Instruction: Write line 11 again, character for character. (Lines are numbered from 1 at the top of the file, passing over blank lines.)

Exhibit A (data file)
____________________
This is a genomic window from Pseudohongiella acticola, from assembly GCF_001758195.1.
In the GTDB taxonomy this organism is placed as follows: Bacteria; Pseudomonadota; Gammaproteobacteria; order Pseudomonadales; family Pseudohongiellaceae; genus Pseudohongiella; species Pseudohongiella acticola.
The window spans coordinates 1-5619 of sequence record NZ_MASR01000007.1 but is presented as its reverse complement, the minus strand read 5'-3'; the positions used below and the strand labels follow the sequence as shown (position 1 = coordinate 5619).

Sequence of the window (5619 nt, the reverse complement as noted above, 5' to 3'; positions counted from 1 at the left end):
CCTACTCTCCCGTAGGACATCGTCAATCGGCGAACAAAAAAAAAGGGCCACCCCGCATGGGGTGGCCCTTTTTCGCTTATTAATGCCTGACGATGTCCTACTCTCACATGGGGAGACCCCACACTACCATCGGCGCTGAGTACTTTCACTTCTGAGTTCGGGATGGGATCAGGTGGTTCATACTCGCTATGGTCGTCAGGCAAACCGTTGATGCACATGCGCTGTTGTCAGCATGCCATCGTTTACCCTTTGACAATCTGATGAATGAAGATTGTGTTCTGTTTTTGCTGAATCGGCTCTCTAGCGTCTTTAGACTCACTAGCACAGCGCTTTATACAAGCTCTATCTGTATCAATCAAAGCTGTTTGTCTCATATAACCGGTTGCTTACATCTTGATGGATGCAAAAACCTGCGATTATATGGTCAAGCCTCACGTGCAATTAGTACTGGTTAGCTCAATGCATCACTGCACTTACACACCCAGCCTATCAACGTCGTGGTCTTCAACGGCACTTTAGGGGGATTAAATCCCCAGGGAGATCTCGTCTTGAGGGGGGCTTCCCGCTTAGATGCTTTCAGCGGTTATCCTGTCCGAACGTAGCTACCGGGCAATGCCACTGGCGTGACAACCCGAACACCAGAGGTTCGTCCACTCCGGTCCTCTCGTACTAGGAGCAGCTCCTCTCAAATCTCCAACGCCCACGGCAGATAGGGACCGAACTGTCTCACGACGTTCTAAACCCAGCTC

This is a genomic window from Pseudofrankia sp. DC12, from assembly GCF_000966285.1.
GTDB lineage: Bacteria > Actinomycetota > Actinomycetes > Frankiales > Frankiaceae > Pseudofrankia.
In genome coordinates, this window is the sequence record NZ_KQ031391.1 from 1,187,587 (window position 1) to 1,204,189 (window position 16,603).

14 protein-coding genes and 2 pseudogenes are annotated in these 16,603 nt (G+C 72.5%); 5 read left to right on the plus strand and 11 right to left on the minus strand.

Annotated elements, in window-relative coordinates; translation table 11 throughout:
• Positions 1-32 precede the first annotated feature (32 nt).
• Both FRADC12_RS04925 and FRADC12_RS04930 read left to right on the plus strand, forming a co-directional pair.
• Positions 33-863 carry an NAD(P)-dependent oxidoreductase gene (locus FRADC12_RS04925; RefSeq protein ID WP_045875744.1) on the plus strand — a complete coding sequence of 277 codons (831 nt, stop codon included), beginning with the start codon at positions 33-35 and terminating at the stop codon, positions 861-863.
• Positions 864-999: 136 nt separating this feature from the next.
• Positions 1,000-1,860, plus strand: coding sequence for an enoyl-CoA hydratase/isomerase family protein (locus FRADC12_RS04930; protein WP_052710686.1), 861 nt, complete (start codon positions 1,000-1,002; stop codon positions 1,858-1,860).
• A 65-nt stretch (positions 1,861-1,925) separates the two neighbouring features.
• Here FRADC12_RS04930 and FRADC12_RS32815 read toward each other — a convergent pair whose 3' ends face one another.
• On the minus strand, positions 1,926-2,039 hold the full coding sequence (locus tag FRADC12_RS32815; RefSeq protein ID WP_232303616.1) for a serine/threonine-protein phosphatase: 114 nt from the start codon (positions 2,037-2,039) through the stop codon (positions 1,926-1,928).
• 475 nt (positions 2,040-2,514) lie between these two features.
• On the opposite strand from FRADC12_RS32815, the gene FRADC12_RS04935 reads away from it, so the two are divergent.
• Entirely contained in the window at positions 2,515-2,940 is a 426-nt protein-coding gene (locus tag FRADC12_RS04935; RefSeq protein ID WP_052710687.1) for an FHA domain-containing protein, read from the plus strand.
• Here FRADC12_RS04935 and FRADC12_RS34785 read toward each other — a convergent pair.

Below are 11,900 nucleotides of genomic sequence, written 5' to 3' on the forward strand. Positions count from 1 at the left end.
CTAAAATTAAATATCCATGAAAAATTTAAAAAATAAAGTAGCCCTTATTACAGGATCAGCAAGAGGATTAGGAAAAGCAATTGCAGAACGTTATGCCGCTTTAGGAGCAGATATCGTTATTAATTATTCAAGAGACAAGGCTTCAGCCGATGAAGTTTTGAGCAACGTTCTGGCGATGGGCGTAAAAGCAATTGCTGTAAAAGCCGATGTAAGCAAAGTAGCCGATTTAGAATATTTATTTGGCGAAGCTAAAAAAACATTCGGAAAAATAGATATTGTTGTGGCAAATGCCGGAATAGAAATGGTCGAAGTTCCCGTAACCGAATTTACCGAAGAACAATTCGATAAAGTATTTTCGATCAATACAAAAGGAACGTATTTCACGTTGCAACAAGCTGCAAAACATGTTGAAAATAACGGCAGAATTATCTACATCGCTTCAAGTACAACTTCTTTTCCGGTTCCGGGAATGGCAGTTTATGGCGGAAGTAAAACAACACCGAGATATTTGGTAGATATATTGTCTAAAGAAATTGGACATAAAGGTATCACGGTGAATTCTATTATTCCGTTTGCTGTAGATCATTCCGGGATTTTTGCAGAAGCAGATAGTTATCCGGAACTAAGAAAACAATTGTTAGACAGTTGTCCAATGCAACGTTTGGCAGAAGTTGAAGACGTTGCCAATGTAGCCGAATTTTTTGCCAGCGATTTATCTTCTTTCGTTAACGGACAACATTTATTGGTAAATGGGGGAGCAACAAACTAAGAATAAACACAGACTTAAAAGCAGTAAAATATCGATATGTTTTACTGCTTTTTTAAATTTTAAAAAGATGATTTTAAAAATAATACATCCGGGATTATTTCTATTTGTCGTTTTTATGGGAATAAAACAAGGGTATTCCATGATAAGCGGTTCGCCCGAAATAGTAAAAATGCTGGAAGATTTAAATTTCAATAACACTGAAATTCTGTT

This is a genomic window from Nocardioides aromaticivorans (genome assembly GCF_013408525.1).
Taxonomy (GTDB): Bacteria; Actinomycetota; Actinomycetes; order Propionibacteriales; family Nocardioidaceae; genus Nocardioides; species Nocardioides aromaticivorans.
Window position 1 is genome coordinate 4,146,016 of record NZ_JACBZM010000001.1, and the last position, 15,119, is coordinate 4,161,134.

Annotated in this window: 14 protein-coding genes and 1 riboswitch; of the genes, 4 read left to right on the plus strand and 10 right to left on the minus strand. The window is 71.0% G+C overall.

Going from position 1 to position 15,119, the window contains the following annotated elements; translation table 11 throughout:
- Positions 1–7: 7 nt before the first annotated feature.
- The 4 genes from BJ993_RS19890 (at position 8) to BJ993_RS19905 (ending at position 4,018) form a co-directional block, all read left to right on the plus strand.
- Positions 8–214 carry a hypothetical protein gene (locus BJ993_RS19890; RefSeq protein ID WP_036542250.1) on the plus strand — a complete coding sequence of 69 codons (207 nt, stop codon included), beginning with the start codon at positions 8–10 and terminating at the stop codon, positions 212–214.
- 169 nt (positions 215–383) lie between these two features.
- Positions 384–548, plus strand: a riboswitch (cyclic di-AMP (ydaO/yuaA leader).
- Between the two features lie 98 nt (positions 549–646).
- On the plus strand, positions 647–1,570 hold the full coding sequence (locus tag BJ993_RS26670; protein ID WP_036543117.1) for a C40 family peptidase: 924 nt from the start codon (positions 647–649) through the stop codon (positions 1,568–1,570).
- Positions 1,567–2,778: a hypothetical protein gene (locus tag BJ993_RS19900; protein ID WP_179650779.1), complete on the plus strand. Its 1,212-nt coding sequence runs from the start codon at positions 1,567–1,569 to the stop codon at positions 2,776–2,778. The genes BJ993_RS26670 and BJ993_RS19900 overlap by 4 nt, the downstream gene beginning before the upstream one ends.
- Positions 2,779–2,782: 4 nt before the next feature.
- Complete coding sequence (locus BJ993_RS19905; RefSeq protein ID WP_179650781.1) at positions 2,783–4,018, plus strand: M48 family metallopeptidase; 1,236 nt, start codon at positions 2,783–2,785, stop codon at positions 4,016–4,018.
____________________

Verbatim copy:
• Positions 1-32 precede the first annotated feature (32 nt).